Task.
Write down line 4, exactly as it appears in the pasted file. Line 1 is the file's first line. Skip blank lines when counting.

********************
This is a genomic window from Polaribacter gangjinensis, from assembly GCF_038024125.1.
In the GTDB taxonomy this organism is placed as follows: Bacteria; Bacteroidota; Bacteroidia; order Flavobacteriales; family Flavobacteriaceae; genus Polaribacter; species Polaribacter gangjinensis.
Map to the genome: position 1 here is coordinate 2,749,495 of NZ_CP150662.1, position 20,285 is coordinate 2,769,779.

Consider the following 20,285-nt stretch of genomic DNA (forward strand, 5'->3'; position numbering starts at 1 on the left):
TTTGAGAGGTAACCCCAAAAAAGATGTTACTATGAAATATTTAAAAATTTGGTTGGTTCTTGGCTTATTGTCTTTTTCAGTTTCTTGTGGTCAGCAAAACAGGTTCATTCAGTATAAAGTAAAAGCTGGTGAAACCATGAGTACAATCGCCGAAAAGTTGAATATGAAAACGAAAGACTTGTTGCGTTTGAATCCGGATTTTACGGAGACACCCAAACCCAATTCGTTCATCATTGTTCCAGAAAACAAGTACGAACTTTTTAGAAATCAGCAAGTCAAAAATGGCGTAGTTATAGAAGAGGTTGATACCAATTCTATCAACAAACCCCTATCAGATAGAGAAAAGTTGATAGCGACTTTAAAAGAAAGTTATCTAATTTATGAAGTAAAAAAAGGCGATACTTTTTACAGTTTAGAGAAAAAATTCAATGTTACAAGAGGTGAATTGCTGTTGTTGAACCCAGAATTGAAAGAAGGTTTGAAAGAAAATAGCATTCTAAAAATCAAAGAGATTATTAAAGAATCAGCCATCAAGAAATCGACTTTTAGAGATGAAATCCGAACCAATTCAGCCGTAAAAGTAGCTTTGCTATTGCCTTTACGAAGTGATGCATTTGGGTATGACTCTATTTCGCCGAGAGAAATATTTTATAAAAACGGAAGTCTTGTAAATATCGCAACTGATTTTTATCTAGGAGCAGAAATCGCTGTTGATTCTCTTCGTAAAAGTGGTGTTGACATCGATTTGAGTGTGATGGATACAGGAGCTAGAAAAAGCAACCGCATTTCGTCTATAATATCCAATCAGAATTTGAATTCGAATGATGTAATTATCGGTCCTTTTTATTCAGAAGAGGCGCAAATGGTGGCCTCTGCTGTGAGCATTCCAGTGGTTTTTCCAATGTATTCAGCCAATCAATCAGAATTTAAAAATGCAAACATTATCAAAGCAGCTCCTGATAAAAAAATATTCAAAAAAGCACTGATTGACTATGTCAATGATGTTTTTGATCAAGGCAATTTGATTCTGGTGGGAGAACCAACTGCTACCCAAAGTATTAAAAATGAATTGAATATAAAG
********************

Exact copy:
Consider the following 20,285-nt stretch of genomic DNA (forward strand, 5'->3'; position numbering starts at 1 on the left):